However, four of our experts -- Michael Fairman (Michael Fairman Soaps), Roger Newcomb (We Love Soaps) and Gold Derby's Tom O'Neil and Paul Sheehan -- are predicting it to prevail this year with its seventh bid.
One of our experts -- Dan Kroll (Soap Central) -- is backing reigning champ "General Hospital." It has already racked up a record 11 wins as Best Drama Series -- 1981, 1984, 1995, 1996, 1997, 1999, 2000, 2005, 2006, 2008, 2011 -- from 23 nominations.
Another expert -- Nelson Branco (Soap Opera Uncensored) -- forecasts victory for "One Life to Live" -- axed by ABC last year but back online now -- to win a bookend to its 2002 prize. It has only been nominated five times in 40 years.
None of our experts expect "The Young and the Restless" -- which has seven wins (1975, 1983, 1985, 1986, 1993, 2004, 2007) from a record 32 nominations -- to take the top award.
Nor do they foresee a win for NBC's lone daytime drama -- "Days of Our Lives." That sudser, which began in 1965, has only one win (1978) from 16 nominations. It was a suprise nominee last year. Prior to that it last contended in 2009 and before that it had been a decade since this show was nominated. Compare that to a run of six straight bids starting with the first Daytime Emmys in 1974.
See how our experts rank predictions in each category. See charts detailing their racetrack odds (click "More" within each category box to see extended data). Review contenders here and enter your predictions here.
Sure it took Susan Lucci ("All My Children") and Jeanne Cooper ("The Young and the Restless") multiple nominations over decades before they won a Daytime Emmy. But their dreams were eventually realized.
Consider those stalwarts of daytime drama who toil for decades without ever taking home a trophy from the TV academy. Some of them were never even nominated for this top honor.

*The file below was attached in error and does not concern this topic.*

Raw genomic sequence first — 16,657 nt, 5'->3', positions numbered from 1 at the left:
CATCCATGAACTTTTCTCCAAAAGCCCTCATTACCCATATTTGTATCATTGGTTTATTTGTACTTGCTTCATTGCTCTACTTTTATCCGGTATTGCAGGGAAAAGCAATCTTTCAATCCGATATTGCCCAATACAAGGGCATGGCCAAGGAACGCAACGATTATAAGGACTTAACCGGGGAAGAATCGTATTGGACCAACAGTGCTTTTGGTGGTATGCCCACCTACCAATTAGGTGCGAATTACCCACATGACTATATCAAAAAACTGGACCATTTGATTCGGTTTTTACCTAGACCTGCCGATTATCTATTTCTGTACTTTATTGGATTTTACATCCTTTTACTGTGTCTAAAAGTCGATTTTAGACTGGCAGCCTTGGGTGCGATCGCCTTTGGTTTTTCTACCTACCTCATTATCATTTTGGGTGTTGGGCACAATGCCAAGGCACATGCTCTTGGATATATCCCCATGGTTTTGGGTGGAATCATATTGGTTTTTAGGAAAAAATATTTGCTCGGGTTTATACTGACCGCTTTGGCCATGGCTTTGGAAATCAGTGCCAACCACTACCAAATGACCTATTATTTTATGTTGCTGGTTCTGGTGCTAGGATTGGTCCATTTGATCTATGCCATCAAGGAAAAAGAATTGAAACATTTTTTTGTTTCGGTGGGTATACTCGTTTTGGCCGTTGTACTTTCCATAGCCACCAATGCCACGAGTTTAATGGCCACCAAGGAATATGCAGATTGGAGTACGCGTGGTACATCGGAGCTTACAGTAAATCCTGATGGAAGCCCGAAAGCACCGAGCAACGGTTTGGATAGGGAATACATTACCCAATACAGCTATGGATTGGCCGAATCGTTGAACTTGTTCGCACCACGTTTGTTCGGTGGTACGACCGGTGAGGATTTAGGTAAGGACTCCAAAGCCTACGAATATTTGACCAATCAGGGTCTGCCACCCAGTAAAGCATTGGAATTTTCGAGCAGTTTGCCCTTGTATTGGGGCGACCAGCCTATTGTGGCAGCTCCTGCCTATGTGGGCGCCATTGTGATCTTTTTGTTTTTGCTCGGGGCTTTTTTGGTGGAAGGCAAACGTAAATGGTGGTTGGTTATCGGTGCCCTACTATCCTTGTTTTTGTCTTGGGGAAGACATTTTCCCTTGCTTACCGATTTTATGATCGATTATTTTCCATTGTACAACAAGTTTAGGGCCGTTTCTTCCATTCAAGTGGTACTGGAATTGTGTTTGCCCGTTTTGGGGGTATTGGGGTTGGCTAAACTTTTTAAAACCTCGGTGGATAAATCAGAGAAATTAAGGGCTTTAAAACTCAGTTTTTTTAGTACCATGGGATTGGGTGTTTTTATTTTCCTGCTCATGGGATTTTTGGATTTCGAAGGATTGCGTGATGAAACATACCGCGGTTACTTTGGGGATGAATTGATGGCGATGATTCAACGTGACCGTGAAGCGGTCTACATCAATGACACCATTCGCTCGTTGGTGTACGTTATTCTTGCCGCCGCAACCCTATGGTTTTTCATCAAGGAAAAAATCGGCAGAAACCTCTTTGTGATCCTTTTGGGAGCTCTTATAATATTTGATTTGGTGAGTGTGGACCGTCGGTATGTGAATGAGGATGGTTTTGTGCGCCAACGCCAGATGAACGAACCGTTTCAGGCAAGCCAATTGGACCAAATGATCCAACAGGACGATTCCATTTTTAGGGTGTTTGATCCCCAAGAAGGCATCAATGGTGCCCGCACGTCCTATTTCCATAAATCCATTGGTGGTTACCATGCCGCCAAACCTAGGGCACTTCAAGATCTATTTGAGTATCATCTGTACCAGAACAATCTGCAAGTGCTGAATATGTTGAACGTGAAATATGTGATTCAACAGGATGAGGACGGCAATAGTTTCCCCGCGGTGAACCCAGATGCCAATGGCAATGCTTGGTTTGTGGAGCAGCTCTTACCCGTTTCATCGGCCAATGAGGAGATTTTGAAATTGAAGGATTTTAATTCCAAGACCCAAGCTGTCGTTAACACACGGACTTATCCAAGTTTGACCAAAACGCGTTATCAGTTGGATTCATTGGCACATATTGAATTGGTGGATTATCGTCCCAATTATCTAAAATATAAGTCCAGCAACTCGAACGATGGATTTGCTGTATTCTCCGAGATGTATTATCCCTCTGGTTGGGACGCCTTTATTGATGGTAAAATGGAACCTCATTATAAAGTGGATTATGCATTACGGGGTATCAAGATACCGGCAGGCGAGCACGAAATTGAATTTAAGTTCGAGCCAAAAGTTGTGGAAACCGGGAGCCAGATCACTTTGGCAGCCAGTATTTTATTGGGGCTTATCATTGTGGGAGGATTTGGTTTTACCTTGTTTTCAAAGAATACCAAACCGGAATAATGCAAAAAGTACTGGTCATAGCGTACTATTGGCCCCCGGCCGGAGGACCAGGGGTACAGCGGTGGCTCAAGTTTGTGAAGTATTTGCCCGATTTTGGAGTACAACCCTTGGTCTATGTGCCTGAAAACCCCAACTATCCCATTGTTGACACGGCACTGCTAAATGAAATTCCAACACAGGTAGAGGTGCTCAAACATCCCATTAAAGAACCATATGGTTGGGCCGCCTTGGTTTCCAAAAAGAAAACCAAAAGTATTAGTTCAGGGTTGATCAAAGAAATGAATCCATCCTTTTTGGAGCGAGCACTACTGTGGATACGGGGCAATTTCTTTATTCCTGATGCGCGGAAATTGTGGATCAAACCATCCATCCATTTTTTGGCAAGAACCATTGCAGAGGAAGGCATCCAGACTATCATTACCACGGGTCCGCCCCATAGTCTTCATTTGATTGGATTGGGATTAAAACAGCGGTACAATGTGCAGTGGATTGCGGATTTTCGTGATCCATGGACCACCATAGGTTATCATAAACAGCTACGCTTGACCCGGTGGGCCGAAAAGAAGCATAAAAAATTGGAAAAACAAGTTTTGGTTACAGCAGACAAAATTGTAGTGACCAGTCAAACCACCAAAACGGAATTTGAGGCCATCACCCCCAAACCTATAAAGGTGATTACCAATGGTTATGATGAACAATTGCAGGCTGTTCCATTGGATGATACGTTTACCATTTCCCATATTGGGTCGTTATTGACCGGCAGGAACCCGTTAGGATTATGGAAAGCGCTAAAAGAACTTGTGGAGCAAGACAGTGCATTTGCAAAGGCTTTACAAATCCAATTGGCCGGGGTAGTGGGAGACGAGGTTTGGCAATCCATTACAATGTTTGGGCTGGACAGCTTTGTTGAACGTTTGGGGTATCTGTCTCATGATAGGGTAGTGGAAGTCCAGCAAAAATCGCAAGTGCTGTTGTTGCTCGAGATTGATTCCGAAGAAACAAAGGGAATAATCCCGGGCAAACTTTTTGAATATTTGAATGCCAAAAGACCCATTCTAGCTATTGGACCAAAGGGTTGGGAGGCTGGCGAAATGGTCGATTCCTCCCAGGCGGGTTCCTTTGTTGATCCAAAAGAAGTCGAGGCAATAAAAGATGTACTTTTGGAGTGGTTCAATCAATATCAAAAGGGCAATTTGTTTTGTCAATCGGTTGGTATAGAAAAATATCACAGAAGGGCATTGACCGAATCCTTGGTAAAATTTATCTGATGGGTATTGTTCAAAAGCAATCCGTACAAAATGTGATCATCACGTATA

Susan Seaforth made her debut on "Days of Our Lives" 45 years ago. She took over the role of Julie Olson after three others had played the part for a short time since being introduced in 1965. Seaforth went on to fall in love with her leading man Bill Hayes who joined the show in 1970 to play Doug Williams.
The pair married on both the show and in real-life in 1974 and were the first supercouple on daytime TV, even landing on the cover of Time. And they found themselves in the Emmys spotlight as well -- she contended unsuccessfully for Best Actress four times (1975, 1976, 1978, 1979) while he had two losing bids for Best Actor in 1975 and 1976.
They are only recurring characters on the show these days but each of their appearances is a highlight. That they never took home Daytime Emmys is a shame but they have won over legions of fans.
To see profiles of16 other daytime stars who went without Daytime Emmys despite at least thirty years of service, click the arrow to the right of the photo below.
Text – Charles Bright
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Below, meet our past winners of recent award prediction contests.
Oscar Nominations: New York state resident Tim Kressner (gufa54) won $1,000 for reaping the highest percentage (78%) when predicting Academy Award noms. Watch our video chat with him here and learn his strategy for making picks. See the leaderboard here. See Kressner's predix here.
Golden Globes (Film): Mario Gomez, a med studen in Mexico, won our contest with the highest percentage of correct picks (86%) and highest point score (2,693). See our video chat with him here. Two other contestants also scored 86%: lulo1989 and eastwest. Tom O'Neil reaped best Experts' score. David Schnelwar had top score among our Editors. See the leaderboard here to see if you made the top tier.
Critics Choice Nominations: Bryce H scored an impressive 83% when sizing up 20 categories. That was one percentage point ahead of our smartest Editor, Daniel Montgomery. Our top Expert was also one of our Editors, Paul Sheehan, who reaped 74%. To see how you performed, check out our leaderboard plus the score section of your account page.
Golden Globe (Film) Nominations: Jonathan was our top User, reaping a staggering 86% when forecasting the lineup of 10 categories. That put him six percentage points ahead of our best Expert -- Scott Mantz (Access Hollywood) -- and eight ahead of our leading Editor, Daniel Montogomery. Did you made the cut on the leaderboard score breakdown?
Los Angeles Film Critics Association Award Winners: Christian aced all rivals, scoring 82%. That was almost 20 percentage points ahead of our top Expert (Edward Douglas of ComingSoon ) and Editor (Matt Noble), both of whom earned scores of 64%. Christian foresaw that surprise screenplay win for "Before Midnight." See leaderboard.